Ballistic Rose

Back to Kit Page This is one of my most favorite kits - not because its something that's particularly stunning, but because I tried something very new with it, which worked well
She's from G-Zero, sculpted by James Hakola. I'd admired the kit for a while before buying it part made up from the Amazing Figure Modeler stand at the 1999 WonderFest in Louisville, Kentucky. It was actually a review kit and appeared temporarily glued together and primed in issue 14.

The only real issues I had with building her were with the skirts - red and white being such a strong contrast, it was hard to get the roses neat and tidy, and impossible to mask because of the curves. But it worked out OK in the end colour-wise.

From all the box art, the only thing I wasn't too keen was the  stockings - the box art and most of the built ups I'd seen have solid silver stockings. It looks OK, but as someone who hates wearing opaque stockings, I wanted something a bit different.

 I asked advice from the model mailing list Gremlins, and there were a few alternatives. Most of the suggestions were to paint the legs in the flesh tone and then to lightly mist colour over using an airbrush to give the appearance of stockings. I'm no expert with an airbrush, and I felt this was beyond me. So (and this is where I tried something new), I gave her "real" stockings...

Before gluing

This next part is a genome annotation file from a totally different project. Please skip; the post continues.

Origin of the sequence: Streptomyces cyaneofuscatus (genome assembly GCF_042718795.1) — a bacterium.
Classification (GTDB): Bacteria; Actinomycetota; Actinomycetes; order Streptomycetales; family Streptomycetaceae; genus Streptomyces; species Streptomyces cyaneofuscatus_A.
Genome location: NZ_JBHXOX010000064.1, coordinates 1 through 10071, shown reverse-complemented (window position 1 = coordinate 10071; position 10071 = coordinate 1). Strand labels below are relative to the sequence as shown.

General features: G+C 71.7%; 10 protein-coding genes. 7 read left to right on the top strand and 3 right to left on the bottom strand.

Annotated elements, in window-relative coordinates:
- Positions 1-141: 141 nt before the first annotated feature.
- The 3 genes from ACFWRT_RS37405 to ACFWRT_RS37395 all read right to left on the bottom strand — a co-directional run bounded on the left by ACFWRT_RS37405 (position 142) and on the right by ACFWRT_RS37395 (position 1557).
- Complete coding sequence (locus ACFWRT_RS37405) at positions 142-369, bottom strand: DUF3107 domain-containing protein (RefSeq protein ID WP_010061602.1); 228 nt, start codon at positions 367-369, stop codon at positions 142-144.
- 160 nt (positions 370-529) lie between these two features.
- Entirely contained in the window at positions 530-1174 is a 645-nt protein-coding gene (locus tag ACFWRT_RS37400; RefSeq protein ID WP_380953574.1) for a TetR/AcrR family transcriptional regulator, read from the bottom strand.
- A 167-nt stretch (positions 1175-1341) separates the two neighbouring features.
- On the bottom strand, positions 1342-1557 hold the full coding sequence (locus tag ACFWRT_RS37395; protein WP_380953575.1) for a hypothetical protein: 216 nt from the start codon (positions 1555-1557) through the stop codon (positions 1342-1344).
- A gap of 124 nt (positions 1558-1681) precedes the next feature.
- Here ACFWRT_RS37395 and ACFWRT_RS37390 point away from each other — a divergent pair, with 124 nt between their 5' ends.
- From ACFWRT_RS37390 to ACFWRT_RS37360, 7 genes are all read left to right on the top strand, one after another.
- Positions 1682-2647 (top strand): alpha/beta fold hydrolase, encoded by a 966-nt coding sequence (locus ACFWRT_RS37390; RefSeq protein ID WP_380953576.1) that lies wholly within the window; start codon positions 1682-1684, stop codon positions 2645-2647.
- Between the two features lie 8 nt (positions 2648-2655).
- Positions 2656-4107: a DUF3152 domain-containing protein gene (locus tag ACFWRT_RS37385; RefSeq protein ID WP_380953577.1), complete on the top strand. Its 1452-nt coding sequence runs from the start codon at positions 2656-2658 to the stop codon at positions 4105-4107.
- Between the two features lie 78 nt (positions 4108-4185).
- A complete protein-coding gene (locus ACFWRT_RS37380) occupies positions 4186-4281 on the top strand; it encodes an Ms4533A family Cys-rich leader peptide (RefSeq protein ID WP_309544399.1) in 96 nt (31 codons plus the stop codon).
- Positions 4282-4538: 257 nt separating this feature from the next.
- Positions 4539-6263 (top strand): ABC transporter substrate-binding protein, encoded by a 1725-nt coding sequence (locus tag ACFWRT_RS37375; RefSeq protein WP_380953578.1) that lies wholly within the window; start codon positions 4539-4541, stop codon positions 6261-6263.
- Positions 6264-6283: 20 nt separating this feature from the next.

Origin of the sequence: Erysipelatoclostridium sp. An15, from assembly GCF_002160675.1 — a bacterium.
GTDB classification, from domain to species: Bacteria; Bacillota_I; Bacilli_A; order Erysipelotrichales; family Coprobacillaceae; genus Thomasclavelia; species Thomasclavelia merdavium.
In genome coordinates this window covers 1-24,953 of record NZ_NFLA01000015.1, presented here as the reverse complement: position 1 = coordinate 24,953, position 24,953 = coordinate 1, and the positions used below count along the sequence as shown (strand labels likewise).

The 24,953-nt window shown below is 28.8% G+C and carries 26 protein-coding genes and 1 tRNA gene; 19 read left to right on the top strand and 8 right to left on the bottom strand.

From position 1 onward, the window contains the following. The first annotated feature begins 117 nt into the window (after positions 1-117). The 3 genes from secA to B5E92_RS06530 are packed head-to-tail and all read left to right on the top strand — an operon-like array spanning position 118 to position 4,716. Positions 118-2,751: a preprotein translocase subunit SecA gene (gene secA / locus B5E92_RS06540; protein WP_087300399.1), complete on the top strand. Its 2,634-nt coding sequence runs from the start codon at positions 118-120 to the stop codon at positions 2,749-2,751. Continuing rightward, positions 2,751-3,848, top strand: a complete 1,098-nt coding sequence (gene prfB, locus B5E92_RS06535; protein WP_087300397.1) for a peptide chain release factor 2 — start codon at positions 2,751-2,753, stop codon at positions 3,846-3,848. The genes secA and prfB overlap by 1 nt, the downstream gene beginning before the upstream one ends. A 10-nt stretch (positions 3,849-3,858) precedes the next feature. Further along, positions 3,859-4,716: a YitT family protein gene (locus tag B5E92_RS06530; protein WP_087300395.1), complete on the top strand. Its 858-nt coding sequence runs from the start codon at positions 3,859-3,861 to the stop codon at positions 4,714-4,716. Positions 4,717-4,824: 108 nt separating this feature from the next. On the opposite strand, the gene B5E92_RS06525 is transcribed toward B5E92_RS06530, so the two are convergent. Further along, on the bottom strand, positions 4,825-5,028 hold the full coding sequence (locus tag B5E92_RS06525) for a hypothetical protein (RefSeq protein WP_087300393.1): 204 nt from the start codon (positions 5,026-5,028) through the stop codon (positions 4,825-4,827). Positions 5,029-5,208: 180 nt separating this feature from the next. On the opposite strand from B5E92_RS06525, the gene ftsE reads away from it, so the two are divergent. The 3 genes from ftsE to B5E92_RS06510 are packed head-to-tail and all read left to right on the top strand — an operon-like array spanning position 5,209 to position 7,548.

I'd seen a kit at the UK IPMS Nationals  where a strip of real lace was used to form stocking tops. 

I bought a piece of white bridal tulle to use - this was the same scale as fishnets for Rose. I started by cutting rectangles of fabric and stretching it round each leg, leaving an overlap at ankle and stocking top.

Then I stitched a seam up the back of each leg, pulling the tulle as tightly round the leg as I could.


Part trimmed The stitched seam was lined up with the marked seam in the leg, then painted over with a watered down PVA glue.

Once it was dry, I used a scalpel to trim the overlap from the seam, stocking top and ankle.

All that was left then was to tear the stocking in the right place.


It turned out better than I thought, and I decided to write an article for the IPMS magazine about it - it was printed in the 2001 National Exhibition Special, and I've had some fairly good feedback about both the article and the kit since then...